At home Danisil eat fruits and greens drizzled in peppery oils, simple cuts of meat rubbed with dried spices and seared, and roasted tubers topped with preserved peppers and hot sauces.
On the road they pack dried spiced meats and clusters of nuts and dried fruit similar to those made by the Caransil, but often laced with chili peppers or more exotic seasonings.
Erenland is an incredibly diverse culinary landscape, mixing the food traditions of various invaders, those of the Halflings that call it home, and those of the Elves in the west and Dwarves in the east. Its rich fields and agrarian history mean that grains are a staple, but the style in which they are prepared varies drastically. Across the region, however, foods tend to be complex and layered in nature. Sauces, seasoned meats, stews, and preserves mix to create rich foods from simple, bland ingredients.
The Northers have a tradition of hearty foods heavy in dairy, grain, and the meat of domestic animals such as cattle and aurochs. This tradition persists in Northern Erenland.
At home they eat stews that mix many root and cold-tolerant vegetables with grains such as barley, served with fresh crusty breads and flavored with herbs from the plains. Cheese and milk are served with most meals, along with the light honey-sweetend ale favored by the region.
On the road, dense dried breads are softened in soups made from grain and dried meats.
The southwestern region of Erenland mixes the culinary traditions of Sarcosan, Halfling and Danisil to create a hearty but firey cooking tradition. The rich sauces and preserves of the Sarcosans are spiced to the edge of edibility. Beans and rice thrive in this damp, warm plain, and find their way into many foods.
In the south, the use of chicken and beef gives way to fish and shellfish, and the food becomes less intensely spicy, instead taking on more savory and rich flavors that compliment the delicate tastes of seafood.
At home they eat meats and beans simmered in hot spicy sauces, usually served with bread or rice. Flatbreads topped or rolled with spiced meats and beans are a common staple for those working the fields, as they keep well and require little preparation.
On the road dried meats, dried peppers, and dense flat breads are the staple. Dried beans and grains are often carried, used to make quick soups using the plentiful water of the region. Many travelers from this region are surprised to learn that the everyday dried and powdered spices they bring with them to season their travel food become incredibly valuable as they move East and North.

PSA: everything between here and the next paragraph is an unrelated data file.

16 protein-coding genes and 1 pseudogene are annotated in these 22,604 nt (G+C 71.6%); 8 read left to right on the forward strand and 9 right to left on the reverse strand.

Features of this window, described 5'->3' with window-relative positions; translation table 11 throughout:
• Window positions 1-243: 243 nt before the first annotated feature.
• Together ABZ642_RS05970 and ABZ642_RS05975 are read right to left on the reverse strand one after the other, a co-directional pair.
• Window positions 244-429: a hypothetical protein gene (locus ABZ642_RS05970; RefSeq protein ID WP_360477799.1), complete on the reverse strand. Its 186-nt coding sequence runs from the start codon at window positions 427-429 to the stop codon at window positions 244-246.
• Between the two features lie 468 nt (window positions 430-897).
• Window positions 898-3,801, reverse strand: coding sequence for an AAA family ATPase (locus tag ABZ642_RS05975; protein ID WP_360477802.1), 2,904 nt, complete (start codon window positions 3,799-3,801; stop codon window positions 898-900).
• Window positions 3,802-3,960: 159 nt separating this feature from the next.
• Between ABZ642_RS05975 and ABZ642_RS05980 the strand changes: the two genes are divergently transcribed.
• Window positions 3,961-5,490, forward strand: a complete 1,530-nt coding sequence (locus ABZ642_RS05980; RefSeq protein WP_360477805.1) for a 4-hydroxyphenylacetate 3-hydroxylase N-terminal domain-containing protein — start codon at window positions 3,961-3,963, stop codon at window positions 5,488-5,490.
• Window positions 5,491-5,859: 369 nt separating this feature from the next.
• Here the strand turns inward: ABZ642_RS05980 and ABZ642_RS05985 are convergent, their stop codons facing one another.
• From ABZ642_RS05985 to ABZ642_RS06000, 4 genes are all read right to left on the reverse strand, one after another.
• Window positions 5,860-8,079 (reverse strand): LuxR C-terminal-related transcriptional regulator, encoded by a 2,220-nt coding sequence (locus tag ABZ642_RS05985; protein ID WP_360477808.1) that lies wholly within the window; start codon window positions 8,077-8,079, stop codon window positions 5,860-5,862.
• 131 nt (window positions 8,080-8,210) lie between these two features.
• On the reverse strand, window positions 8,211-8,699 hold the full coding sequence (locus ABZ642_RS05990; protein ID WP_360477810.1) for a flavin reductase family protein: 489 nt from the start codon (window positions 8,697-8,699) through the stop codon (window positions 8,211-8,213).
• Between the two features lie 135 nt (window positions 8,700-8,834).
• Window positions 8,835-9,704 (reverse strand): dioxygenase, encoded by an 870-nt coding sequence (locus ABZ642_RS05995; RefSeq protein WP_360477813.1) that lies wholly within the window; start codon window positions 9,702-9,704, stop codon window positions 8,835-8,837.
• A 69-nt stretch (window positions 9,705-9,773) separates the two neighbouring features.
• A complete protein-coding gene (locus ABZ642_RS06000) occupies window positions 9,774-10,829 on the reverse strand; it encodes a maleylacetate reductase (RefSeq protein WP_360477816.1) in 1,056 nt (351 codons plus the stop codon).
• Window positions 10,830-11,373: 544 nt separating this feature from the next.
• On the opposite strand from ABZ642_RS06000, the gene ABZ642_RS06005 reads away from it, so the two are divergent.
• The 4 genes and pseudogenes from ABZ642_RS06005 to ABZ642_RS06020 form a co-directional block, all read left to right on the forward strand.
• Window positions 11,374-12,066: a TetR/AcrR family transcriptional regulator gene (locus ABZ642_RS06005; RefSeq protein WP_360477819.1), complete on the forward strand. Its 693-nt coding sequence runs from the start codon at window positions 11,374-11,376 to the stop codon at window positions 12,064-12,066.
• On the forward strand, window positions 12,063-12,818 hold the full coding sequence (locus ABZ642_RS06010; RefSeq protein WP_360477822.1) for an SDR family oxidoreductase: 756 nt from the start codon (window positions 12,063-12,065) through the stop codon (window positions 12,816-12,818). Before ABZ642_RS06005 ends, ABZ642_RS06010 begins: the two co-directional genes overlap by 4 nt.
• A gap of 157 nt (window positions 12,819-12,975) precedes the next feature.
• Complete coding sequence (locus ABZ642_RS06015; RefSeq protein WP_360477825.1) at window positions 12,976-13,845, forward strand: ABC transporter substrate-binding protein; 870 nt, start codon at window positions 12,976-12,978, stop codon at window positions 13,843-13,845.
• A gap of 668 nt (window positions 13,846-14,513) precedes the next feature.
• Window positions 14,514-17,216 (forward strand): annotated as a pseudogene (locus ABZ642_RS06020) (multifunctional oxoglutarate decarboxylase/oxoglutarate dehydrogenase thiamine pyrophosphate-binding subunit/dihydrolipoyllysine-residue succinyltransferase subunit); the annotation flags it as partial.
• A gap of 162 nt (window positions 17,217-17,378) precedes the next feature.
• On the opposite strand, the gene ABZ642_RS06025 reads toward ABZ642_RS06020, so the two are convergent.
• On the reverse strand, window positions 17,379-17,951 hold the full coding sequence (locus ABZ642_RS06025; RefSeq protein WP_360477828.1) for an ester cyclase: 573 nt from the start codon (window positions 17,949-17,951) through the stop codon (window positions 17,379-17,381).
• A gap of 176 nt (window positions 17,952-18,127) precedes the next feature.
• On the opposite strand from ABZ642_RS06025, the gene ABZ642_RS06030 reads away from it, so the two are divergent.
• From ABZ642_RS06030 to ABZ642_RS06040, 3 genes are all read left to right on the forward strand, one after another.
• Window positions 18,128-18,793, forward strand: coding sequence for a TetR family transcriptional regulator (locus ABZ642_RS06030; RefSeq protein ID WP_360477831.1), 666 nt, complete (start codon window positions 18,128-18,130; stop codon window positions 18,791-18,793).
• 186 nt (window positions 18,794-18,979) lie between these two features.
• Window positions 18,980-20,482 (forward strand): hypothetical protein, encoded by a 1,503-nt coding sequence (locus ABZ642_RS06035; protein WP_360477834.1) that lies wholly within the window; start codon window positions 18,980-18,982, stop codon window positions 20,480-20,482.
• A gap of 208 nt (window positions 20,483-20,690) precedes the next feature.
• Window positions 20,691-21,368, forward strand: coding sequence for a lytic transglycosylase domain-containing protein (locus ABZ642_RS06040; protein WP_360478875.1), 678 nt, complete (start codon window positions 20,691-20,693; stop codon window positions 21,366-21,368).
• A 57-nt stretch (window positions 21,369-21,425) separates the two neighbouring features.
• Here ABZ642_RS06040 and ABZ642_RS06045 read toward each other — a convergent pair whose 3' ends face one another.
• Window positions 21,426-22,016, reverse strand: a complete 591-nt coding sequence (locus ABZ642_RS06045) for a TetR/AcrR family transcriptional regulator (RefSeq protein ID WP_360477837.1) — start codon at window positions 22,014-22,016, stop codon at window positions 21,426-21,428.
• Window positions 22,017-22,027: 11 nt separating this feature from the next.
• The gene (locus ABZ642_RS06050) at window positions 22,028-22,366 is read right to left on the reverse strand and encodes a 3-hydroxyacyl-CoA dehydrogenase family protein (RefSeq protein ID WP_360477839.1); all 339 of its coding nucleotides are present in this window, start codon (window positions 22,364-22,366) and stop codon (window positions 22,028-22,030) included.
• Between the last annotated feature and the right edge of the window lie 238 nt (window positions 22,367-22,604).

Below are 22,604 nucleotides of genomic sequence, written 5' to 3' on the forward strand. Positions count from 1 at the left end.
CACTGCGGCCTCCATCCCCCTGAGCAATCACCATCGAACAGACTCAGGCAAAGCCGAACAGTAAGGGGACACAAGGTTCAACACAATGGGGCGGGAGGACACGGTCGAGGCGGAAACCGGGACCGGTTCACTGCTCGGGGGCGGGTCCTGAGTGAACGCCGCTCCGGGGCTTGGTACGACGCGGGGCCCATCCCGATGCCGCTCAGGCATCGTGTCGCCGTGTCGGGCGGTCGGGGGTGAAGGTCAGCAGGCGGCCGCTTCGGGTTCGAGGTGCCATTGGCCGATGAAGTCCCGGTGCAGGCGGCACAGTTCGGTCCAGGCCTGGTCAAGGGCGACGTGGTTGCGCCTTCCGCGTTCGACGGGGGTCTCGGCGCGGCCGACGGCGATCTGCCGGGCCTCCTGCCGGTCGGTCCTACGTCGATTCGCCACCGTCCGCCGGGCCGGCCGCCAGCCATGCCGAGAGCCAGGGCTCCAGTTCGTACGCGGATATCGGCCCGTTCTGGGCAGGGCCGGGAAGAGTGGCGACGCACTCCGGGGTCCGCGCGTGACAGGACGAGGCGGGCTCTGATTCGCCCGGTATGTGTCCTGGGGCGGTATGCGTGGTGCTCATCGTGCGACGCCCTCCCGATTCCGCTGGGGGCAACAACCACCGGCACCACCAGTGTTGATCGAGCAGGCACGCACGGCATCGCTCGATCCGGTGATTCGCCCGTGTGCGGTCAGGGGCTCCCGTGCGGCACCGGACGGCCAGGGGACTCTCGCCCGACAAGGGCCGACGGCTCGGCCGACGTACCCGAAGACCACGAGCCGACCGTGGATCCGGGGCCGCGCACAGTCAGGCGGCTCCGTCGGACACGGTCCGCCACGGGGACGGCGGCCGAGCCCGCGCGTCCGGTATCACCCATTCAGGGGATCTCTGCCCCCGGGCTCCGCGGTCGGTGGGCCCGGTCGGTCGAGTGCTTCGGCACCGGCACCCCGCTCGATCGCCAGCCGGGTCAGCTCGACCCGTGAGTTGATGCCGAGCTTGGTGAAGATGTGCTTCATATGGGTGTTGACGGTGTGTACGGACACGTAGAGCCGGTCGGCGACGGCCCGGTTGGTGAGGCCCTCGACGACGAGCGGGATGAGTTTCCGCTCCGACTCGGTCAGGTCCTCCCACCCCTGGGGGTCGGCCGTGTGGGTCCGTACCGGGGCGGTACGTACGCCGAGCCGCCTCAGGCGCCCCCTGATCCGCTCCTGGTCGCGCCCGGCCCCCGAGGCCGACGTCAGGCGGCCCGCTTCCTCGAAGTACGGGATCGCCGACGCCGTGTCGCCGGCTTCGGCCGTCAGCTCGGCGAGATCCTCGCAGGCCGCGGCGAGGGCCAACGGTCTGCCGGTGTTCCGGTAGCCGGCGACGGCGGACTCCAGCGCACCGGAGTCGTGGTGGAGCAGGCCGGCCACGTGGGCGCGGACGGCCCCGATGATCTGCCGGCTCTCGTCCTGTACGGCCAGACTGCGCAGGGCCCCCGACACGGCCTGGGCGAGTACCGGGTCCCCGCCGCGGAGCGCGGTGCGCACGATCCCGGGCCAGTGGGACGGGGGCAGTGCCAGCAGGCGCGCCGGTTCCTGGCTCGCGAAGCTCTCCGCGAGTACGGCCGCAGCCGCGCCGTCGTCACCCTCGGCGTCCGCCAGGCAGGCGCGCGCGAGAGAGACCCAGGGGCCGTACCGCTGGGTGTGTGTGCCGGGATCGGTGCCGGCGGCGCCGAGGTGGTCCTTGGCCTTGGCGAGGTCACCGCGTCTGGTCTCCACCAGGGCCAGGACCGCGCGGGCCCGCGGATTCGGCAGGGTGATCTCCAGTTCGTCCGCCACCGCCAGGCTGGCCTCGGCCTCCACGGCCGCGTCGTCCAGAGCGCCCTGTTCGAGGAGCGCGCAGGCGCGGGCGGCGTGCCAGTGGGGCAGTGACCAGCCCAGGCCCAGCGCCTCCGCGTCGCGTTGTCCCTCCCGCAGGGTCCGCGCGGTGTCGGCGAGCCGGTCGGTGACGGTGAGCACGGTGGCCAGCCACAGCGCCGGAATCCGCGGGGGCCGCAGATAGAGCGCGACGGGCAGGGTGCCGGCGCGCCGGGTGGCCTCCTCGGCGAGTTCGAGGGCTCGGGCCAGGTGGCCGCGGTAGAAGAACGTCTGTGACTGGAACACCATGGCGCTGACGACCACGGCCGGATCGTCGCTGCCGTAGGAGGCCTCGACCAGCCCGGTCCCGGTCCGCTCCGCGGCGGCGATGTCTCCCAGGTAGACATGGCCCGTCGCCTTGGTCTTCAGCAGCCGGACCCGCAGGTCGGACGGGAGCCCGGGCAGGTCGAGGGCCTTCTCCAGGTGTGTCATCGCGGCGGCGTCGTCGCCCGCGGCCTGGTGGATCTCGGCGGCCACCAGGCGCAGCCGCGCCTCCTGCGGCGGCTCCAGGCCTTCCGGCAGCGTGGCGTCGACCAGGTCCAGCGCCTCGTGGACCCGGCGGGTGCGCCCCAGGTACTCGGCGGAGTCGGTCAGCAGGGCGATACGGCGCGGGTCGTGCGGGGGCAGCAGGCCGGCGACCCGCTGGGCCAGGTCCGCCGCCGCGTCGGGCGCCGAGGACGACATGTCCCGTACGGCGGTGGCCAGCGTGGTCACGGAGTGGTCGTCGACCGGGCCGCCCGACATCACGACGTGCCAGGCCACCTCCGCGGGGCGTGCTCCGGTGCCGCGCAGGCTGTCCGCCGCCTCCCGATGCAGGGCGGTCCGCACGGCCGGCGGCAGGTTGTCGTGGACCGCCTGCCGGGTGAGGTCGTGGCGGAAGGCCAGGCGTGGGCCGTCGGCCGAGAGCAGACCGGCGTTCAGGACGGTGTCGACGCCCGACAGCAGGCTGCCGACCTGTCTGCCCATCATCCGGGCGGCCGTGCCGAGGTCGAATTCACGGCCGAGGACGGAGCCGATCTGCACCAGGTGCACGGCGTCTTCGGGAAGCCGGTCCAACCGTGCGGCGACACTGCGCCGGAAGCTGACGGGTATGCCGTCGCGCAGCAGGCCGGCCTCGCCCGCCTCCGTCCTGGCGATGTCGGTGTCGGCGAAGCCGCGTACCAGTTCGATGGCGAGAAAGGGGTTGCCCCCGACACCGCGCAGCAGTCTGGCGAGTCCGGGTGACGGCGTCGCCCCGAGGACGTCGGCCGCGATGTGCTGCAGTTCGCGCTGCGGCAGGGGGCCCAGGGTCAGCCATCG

Primarily influenced by the Sarcosans, southeast erenland is a land of rich preserves and long-simmered sauces, paired with pickled olives and fruits seasoned with hot spices.
The Dwarven food tradition is far less regional than most; after all, a cave is a cave the world over, and the seasons or local climate hold little sway over the subterranean kingdoms of the Dwarves.
The traditional dwarven diet is heavy on mushrooms and subterranean plants, as well as meat from the various denizens of the underground. The hearty dwarven constitution means that they utilize spices and seasonings that are mildly toxic to most other humanoids, though most dwarven cooks are mindful of this because small dwarven children and the elderly can suffer similarly to humans from these ingredients. For those who can stomach these ingredients, however, they provide some of the most intense flavors in Eredane. Much of the reputation dwarven cuisine has for being bland or disgusting is due to the “mild” dishes visitors are usually served, which suffer from a lack of salt and surface spices to replace the toxic dwarven staples.
Dwarven ale is the most widely-known example of this tradition: it is brewed from Paleberries (a tiny, tart white cave berry with a growth cycle of about one and a half years) and a type of large mild mushroom that can be eaten like a potato or made into bread. Each of these ingredients is mildly toxic on its own. The resulting brew is nourishing and heady to dwarves, but potentially deadly to anyone else. The widespread consumption of this beverage (and the effect it has on humans and elves) widely influenced the perception of dwarven toughness throughout the ages. Erenlander ales and beers are thought to descend from attempts to recreate this brew in a more human-palatable form, but most Dwarves find the stuff tasteless and thin.
Large insects such as Ankheg and some of their more domesticated relatives are eaten much in the way cows and chickens are eaten on the surface. The meat of these insects is similar in texture to shrimp or lobster, but less salty, and tends to be served either seared or stewed and shredded. The meats of insects and other cave dwelling creatures such as bats are collectively referred to as “cave meat” in most dwarven dialects, by contrast with “surface meat” such as beef or poultry.
The preservation and fermentation of foods is the aspect of dwarven cooking that most others find hardest to stomach. Cave meats and eggs are submerged in vinegars or alcohols and allowed to ferment for weeks or even years, bringing out and intensifying their flavors to a degree that many outsiders find nauseating.
At home, cave meat is typically cooked with mushrooms, fermented eggs, and flavorful herbs or lichens to create intensely rich soups or roasts. Mushrooms are ground and mixed with yeasts from the breweries to create a type of bland bread that effectively balances the strong meals it is served with. Red surface meat is a particularly favored delicacy, and is often shredded and spiced then added to sauces to stretch it.
On the road, dense dried mushrooms and dehydrated meat can be softened in the ever-present dripping water of the subterranean realm. Beer and ale are commonly used to supplement travel diets, and a type of vodka made from the same mushrooms used for ale brewing packs a surprisingly high amount of nutritional value.